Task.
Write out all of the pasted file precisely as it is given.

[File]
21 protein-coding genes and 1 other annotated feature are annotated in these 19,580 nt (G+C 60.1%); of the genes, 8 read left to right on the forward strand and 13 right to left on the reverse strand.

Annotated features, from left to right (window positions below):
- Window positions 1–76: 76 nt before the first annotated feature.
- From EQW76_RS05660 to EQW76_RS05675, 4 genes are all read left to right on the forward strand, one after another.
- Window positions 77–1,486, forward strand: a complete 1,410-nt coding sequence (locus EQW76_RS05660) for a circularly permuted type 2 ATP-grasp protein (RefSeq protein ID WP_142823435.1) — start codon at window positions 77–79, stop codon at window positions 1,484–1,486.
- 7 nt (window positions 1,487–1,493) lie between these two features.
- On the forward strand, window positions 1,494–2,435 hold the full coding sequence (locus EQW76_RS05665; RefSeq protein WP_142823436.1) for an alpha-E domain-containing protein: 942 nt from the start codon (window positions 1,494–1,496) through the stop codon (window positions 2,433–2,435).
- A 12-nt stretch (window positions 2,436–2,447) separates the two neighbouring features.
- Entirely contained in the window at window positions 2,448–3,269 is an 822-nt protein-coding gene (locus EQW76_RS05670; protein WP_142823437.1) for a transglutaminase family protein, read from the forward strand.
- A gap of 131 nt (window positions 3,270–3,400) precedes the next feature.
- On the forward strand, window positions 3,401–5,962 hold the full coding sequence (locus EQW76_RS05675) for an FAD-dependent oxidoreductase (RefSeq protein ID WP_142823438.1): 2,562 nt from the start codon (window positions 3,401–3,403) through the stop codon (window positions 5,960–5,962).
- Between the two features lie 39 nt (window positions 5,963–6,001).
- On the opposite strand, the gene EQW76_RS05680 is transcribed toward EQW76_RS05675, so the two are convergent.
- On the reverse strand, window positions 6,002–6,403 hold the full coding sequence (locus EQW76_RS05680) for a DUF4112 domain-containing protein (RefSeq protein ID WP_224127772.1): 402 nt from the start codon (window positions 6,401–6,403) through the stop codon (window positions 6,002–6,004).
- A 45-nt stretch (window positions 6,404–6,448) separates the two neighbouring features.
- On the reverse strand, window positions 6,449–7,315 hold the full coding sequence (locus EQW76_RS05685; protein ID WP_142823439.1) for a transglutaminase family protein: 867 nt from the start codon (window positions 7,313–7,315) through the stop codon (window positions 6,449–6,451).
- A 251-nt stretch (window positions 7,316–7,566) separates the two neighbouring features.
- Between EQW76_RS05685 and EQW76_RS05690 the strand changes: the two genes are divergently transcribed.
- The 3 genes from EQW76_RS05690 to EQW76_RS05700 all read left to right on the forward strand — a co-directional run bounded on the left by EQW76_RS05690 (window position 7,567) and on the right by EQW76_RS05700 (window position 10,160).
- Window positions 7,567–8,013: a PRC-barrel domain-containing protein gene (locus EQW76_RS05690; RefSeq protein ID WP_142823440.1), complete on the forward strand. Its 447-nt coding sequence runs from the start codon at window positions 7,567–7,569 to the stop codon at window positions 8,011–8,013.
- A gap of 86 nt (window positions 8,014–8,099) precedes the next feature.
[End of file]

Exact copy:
21 protein-coding genes and 1 other annotated feature are annotated in these 19,580 nt (G+C 60.1%); of the genes, 8 read left to right on the forward strand and 13 right to left on the reverse strand.

Annotated features, from left to right (window positions below):
- Window positions 1–76: 76 nt before the first annotated feature.
- From EQW76_RS05660 to EQW76_RS05675, 4 genes are all read left to right on the forward strand, one after another.
- Window positions 77–1,486, forward strand: a complete 1,410-nt coding sequence (locus EQW76_RS05660) for a circularly permuted type 2 ATP-grasp protein (RefSeq protein ID WP_142823435.1) — start codon at window positions 77–79, stop codon at window positions 1,484–1,486.
- 7 nt (window positions 1,487–1,493) lie between these two features.
- On the forward strand, window positions 1,494–2,435 hold the full coding sequence (locus EQW76_RS05665; RefSeq protein WP_142823436.1) for an alpha-E domain-containing protein: 942 nt from the start codon (window positions 1,494–1,496) through the stop codon (window positions 2,433–2,435).
- A 12-nt stretch (window positions 2,436–2,447) separates the two neighbouring features.
- Entirely contained in the window at window positions 2,448–3,269 is an 822-nt protein-coding gene (locus EQW76_RS05670; protein WP_142823437.1) for a transglutaminase family protein, read from the forward strand.
- A gap of 131 nt (window positions 3,270–3,400) precedes the next feature.
- On the forward strand, window positions 3,401–5,962 hold the full coding sequence (locus EQW76_RS05675) for an FAD-dependent oxidoreductase (RefSeq protein ID WP_142823438.1): 2,562 nt from the start codon (window positions 3,401–3,403) through the stop codon (window positions 5,960–5,962).
- Between the two features lie 39 nt (window positions 5,963–6,001).
- On the opposite strand, the gene EQW76_RS05680 is transcribed toward EQW76_RS05675, so the two are convergent.
- On the reverse strand, window positions 6,002–6,403 hold the full coding sequence (locus EQW76_RS05680) for a DUF4112 domain-containing protein (RefSeq protein ID WP_224127772.1): 402 nt from the start codon (window positions 6,401–6,403) through the stop codon (window positions 6,002–6,004).
- A 45-nt stretch (window positions 6,404–6,448) separates the two neighbouring features.
- On the reverse strand, window positions 6,449–7,315 hold the full coding sequence (locus EQW76_RS05685; protein ID WP_142823439.1) for a transglutaminase family protein: 867 nt from the start codon (window positions 7,313–7,315) through the stop codon (window positions 6,449–6,451).
- A 251-nt stretch (window positions 7,316–7,566) separates the two neighbouring features.
- Between EQW76_RS05685 and EQW76_RS05690 the strand changes: the two genes are divergently transcribed.
- The 3 genes from EQW76_RS05690 to EQW76_RS05700 all read left to right on the forward strand — a co-directional run bounded on the left by EQW76_RS05690 (window position 7,567) and on the right by EQW76_RS05700 (window position 10,160).
- Window positions 7,567–8,013: a PRC-barrel domain-containing protein gene (locus EQW76_RS05690; RefSeq protein ID WP_142823440.1), complete on the forward strand. Its 447-nt coding sequence runs from the start codon at window positions 7,567–7,569 to the stop codon at window positions 8,011–8,013.
- A gap of 86 nt (window positions 8,014–8,099) precedes the next feature.